# How does the normal force change *while* I'm lifting a heavy object?

A heavy weight is resting on a surface with, with the normal force equal to the weight. So the object is stationary. (W = N)

Now I try to lift the heavy object so I'm exerting some upward force U. The object is still stationary, so it must be the case that W = N + U. And that means that the normal force has decreased.

Question: How does the normal force know how much to decrease?

Edit

Trying to clarify the question:

It's clear to me that Fnet = 0. My question is how does it stay 0? How does the normal force "know" how much it needs to decrease to keep it at 0?

• The normal force doesn't have to know anything, the fact that it decreases is just a consequence of Newton's third law on the weight of the object and the opposing force the table exerts. Sep 1 '19 at 19:53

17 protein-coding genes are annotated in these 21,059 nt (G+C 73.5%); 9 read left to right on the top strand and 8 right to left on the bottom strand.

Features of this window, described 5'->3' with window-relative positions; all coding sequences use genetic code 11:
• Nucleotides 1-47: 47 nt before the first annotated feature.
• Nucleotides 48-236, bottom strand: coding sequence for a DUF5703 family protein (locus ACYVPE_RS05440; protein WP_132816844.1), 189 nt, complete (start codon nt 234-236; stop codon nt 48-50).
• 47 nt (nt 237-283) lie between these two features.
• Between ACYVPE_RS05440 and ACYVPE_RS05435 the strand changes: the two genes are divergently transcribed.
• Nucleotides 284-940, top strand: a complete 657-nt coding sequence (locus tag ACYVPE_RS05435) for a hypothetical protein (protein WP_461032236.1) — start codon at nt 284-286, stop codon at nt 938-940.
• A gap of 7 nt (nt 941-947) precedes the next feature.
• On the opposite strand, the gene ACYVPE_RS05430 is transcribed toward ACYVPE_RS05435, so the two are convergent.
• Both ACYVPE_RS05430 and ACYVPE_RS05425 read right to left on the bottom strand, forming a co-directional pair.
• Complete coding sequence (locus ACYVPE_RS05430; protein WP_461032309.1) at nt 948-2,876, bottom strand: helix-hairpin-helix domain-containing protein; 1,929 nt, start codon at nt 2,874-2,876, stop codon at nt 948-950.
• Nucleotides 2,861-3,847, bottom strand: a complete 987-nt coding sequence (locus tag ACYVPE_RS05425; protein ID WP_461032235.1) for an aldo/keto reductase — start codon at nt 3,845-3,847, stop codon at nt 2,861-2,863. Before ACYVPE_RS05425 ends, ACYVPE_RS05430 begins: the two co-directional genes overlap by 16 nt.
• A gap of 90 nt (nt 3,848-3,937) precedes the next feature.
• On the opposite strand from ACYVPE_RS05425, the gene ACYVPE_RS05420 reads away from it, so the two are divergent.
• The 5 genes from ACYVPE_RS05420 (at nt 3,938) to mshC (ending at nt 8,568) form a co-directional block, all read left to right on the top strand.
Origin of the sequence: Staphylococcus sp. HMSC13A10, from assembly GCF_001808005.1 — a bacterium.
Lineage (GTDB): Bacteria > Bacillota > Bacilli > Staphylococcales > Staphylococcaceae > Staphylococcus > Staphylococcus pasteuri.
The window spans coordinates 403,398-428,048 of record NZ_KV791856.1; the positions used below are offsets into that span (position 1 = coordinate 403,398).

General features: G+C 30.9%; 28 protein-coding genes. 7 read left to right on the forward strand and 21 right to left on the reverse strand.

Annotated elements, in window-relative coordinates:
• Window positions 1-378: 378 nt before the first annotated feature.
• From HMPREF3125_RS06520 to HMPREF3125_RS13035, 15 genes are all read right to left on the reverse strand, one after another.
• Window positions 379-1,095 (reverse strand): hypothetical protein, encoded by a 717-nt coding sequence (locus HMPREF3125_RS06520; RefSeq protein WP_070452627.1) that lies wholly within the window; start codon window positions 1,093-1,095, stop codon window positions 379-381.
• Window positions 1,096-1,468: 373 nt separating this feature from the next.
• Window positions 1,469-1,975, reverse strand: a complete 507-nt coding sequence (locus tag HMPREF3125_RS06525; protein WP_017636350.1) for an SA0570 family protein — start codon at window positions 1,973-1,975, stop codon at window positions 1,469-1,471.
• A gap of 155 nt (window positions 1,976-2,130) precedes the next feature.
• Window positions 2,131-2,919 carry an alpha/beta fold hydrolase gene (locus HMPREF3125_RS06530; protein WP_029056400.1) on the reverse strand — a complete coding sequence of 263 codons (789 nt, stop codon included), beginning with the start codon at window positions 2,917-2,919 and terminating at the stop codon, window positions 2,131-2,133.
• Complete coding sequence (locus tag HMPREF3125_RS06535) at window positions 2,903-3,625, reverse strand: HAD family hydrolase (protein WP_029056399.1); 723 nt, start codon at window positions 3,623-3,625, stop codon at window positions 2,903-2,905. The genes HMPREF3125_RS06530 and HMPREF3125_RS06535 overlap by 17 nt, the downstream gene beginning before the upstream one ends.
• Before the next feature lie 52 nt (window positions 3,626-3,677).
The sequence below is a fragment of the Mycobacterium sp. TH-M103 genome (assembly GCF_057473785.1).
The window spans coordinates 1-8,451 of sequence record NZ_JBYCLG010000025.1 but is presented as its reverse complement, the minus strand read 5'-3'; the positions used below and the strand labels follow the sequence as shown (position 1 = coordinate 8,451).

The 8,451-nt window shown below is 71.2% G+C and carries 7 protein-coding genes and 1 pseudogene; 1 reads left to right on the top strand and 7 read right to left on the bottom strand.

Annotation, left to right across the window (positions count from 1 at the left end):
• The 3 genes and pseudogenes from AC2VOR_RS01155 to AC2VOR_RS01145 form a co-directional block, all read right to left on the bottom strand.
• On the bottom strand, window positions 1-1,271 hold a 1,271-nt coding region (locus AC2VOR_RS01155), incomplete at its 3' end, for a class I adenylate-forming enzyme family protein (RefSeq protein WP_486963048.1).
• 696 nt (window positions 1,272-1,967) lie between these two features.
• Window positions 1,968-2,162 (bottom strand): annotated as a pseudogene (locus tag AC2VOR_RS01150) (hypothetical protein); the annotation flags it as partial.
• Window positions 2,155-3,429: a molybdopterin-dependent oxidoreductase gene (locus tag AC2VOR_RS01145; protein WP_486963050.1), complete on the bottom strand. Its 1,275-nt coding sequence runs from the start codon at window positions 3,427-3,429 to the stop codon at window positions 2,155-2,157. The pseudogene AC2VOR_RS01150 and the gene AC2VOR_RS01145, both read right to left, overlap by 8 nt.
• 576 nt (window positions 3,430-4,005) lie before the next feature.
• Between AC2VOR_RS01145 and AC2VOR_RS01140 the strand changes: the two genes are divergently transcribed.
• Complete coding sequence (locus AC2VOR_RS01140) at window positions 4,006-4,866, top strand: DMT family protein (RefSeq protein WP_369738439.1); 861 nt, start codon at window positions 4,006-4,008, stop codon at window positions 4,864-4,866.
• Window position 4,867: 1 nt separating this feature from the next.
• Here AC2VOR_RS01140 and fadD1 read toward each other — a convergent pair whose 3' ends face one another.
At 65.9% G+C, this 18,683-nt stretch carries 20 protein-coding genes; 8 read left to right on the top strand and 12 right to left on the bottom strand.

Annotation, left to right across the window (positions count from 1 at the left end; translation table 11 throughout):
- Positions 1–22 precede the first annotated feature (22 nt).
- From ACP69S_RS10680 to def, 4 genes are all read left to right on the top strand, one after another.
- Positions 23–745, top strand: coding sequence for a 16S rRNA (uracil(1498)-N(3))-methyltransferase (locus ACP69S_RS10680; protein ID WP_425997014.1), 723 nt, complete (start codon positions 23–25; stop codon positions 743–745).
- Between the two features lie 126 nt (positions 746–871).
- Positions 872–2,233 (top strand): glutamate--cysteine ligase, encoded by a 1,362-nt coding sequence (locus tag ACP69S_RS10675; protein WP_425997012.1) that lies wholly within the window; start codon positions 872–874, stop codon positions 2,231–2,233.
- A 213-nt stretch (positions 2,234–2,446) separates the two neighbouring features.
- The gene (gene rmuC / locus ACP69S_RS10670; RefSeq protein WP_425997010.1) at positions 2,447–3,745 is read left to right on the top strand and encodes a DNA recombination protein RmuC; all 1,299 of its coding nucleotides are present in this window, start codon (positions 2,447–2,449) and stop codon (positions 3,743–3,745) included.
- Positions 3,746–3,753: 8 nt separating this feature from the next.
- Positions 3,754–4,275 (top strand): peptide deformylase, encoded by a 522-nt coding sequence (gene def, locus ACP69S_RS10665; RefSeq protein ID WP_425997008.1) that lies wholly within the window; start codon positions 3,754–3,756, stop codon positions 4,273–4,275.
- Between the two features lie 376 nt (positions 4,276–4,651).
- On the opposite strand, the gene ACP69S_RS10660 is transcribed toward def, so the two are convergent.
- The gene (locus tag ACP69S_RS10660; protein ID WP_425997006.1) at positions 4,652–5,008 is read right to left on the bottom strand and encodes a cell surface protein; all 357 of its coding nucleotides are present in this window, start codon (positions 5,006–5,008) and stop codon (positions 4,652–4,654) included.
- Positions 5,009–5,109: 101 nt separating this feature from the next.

• When you apply an upward force to something resting on a scale, how does the scale know how much to reduce its reading.? Sep 1 '19 at 21:04
• @BobD great question, how? Sep 1 '19 at 22:01

According to Newton third law action = reaction in layman's terms, so it's better to rewrite your equation other way around: $$\vec{N} = -( \vec{W} + \vec{U})$$. Btw, I have extended a little bit U notation - it can be negative or positive as well. If negative - makes normal force smaller and when positive - makes normal force bigger.